A memorial service will be held at 2:30 p.m. Saturday for professor emeritus of chemistry Dr. Alvie Lee Davis (’55), one of Abilene Christian University’s longest-tenured professors and the namesake of its biochemistry research lab. He died March 20 at age 83 after a struggle with cancer.
His service will be at the University Church of Christ, where he was a longtime member. Visitation will be today from 6-8 p.m. at Elmwood Funeral Home (750 Hwy. 277 South).
Davis was born Jan. 22, 1931, to a dry-land cotton farming family in Richardson, Texas, and married Jana Showalter (’64) in 1961.
Classes taught at ACU by Dr. Floyd Dunn (’44) convinced Davis to change his major from agriculture to chemistry, and he went on to earn a doctorate in the subject in 1960 from The University of Texas. As an ACU faculty member, he taught all but one of the full-time professors on the faculty of today’s Department of Chemistry and Biochemistry, including Dr. Eric Hardegree (’80), Dr. Perry Reeeves (’65), Dr. Kim Pamplin (’91), Dr. Bruce Hopkins (’80), Dr. Greg Powell (’80) and his wife, Dr. Cynthia (Barton ’81) Powell, Dr. Brian Cavitt (’98) and Dr. Sarah (Moore ’05) Lee.
Davis joined the ACU faculty in 1959, retired after 42 years of full-time teaching in 2001 but taught classes part time until 2009 – 50 years in all. Colleagues remember him as quiet, selfless scholar with a near-encyclopedic memory who studied chemistry textbooks in his spare time simply to discover errors. His office door was always open, often at late hours, to students who needed extra instruction or counsel.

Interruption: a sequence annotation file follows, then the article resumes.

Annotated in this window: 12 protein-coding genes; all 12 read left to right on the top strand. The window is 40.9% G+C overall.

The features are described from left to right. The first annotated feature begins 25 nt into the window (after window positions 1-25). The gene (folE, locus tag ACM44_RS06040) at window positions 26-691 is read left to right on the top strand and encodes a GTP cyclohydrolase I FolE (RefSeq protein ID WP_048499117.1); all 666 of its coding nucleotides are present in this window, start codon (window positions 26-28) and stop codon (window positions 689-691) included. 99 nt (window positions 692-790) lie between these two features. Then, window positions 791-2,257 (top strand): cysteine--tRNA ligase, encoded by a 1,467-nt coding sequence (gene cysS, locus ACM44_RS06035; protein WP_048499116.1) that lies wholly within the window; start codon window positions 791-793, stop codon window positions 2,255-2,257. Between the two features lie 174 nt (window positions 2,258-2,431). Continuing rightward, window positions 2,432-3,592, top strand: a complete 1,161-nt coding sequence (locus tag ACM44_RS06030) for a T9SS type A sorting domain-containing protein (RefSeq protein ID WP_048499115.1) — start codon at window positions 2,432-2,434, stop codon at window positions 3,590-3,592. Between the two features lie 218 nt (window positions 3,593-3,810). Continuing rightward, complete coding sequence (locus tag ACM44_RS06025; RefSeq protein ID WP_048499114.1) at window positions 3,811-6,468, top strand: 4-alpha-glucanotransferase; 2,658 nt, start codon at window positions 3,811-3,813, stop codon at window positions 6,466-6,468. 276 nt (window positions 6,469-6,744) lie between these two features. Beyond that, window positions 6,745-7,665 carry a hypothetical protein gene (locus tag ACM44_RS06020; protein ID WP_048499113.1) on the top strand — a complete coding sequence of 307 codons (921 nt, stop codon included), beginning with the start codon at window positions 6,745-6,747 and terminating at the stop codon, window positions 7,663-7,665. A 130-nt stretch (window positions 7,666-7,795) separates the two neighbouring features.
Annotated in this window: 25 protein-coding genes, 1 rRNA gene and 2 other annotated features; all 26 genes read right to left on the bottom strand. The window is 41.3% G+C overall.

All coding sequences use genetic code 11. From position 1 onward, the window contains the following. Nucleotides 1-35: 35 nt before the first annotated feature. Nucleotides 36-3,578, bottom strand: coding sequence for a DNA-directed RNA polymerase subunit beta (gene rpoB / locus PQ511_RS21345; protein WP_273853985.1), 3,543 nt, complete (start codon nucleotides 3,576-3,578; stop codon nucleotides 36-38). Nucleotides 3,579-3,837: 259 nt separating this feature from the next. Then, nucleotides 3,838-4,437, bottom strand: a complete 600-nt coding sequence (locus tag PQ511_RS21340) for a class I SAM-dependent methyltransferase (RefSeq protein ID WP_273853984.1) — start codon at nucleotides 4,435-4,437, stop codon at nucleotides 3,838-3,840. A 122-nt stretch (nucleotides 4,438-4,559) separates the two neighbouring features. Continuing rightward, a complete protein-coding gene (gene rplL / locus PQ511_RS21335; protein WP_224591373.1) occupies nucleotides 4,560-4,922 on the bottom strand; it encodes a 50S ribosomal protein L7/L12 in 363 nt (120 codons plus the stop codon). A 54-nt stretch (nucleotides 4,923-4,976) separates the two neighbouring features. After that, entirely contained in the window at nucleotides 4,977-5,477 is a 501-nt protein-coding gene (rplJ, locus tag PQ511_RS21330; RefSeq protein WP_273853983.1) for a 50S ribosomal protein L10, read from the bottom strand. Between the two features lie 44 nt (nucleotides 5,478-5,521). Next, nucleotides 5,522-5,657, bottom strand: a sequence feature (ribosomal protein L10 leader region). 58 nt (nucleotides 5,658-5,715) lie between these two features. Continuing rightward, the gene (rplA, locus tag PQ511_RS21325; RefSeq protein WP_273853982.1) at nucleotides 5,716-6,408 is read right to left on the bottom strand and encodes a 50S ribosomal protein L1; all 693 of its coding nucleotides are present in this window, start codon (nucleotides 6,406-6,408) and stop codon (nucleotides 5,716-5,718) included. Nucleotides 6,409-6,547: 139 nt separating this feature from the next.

Teaming with the late Dr. Tommy McCord (’54), the two partnered for almost 30 years on research funded by the Robert A. Welch Foundation. Their work included efforts to synthesize new amino acids such as lysine and phenylalanine, two of the building blocks of human protein. In 1965, they received a research grant of $45,000, at the time the largest ever received by ACU professors. Davis served on projects for the National Science Foundation, wrote and presented dozens of scholarly papers, and helped the department earn its first accreditation by the American Chemical Society in 1971.
Among survivors are his wife of 52 years, Jana; two sons, Jeffrey S. Davis (’90) and Jay Davis (’06); a daughter, Dr. Lisa (Davis ’94) Dudley; six grandchildren; and three brothers, John Caleb Davis Jr. (’54), John Wesley Davis (’56) and Oliver Leamon Davis.